Wednesday, September 9, 2015

Secrets of Kidlit: I Have No Secrets (Or Do I Actually Have Too Many?)

When I set out to write this post, I had a minor freak-out. I sent Gail a panicked text message. I signed up to write a Secrets of Kidlit post! What was I thinking? I don’t know any secrets. Do you have any I can borrow?

Ever the awesome one, she reassured me that I probably could come up with a secret. After all, these posts are so great because they can be about almost any aspect of writing.

And thus, my minor freak-out escalated to a MAJOR freak-out. (Not that I don’t appreciate your advice, Gail. But my brain sometimes works in strange, unexplainable ways.)

When things are super open-ended, it’s generally supposed to make us happy. Yippee, freedom! We can do whatever we want. Par-tay!

But for me – and I’m guessing I’m not the only one – too much freedom can be overwhelming. There have been many weekend nights in my life where I’ve been paralyzed by possibility. I sit there and sit there, thinking about how I could go to a coffee shop, do something with friends, take a walk, catch a concert, watch a movie, etc. And guess what I end up doing most of those nights? Nothing. At. All.

The same can be said about writing. When you set out to write a novel, it’s so exciting. The world is your oyster. If you can think it, you can write it.

And that’s where a lot of people freeze.

Before I wrote my first book, I chalked my lack of writing up to the fact that I didn’t have the perfect idea. But I think I was full of crap. The problem wasn’t that I didn’t have an idea; it was that I had too many ideas—there were constantly various characters and situations flying through my mind—and I didn’t see how they could possibly fit together, and I was scared of trying and failing. After all, I’m the person who would rather do nothing than go to a concert and realize I would’ve rather spent my night seeing a movie. But even if the concert isn’t the perfect choice at the time, isn’t it better to have had an experience?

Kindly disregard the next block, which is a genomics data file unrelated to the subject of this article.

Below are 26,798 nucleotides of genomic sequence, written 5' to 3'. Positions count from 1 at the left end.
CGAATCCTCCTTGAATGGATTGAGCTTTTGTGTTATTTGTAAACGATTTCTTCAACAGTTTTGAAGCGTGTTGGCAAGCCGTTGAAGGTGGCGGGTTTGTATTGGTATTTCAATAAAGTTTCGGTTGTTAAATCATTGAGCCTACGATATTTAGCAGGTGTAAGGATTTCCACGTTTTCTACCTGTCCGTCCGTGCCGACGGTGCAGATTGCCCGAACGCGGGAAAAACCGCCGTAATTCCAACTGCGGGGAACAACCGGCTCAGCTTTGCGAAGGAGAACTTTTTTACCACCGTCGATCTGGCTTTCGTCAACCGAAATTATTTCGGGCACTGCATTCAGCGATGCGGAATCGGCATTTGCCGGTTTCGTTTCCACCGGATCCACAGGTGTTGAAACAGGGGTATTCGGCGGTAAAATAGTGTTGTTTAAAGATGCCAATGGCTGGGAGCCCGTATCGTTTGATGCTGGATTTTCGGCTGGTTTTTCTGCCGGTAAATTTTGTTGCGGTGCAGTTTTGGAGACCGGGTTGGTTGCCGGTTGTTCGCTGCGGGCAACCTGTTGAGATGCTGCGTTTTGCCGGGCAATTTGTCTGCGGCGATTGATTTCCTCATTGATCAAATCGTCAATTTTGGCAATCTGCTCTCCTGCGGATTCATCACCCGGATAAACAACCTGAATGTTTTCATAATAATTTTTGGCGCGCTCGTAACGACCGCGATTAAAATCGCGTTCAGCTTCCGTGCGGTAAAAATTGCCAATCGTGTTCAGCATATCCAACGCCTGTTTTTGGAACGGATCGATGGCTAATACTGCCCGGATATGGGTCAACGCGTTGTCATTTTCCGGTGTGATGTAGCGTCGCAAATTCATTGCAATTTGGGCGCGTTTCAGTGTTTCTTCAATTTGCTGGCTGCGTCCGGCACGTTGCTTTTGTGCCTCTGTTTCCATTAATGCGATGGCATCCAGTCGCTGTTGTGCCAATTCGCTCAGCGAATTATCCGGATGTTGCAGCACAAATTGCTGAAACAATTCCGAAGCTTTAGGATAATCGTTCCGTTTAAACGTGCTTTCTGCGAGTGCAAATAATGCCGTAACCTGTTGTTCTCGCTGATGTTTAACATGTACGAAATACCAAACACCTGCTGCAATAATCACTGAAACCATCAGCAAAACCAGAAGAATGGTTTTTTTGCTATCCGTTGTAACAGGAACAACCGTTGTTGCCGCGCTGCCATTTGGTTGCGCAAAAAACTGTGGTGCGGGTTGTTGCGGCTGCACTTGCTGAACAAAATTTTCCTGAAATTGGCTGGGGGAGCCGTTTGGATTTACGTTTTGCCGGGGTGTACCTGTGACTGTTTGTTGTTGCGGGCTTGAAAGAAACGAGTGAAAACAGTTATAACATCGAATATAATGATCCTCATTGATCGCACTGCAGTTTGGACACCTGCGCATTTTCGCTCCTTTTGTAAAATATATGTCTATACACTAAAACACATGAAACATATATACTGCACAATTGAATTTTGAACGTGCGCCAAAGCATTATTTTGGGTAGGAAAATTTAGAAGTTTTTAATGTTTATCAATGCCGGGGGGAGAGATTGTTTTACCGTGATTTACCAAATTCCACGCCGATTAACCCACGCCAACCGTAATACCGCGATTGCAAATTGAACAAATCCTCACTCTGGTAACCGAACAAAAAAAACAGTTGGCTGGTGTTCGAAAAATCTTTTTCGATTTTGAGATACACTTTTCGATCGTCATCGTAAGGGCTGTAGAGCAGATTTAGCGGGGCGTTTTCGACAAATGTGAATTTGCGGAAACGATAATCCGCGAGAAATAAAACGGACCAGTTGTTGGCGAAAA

It’s okay to start writing with one idea in mind, realize it doesn’t work, and shelve it. It’s okay to switch gears and start writing something else. And it’s okay to do nothing, too, but not for so long that it becomes too daunting to start again.

For me, it all comes down to organizing all the shenanigans in my mind. It helps me to break my ideas down into less overwhelming categories. I have an ongoing chart in a notebook – nothing fancy, just three boxes with headings: character, plot, and title. Sometimes I have an idea for an awesome character, so I jot it down. Sometimes I have an idea for this really cool thing that could happen – but I don’t know any of the other details surrounding it. Same with title. I’ll think of a super cool one but have no idea what kind of story it could tell. I write it down anyway.

Then, when I look over my chart, it’s amazing to see how my seemingly random assortment of ideas actually fit together. It doesn’t work magically every time, but usually my random character can somehow connect to my random plot and make a not-so-random book. Suddenly my overwhelming amount of not-fully-formed ideas combine into one this-could-really-be-something idea, and I’m no longer paralyzed by possibility; I’m excited by it. Much like what happened after I stopped freaking out about this post, wrote a few ideas down, and realized that the perfect one was right in front of me. Thanks, Gail!

Now, if only there was a way to combine everything I wanted to do on a Friday night without being totally exhausted on Saturday…

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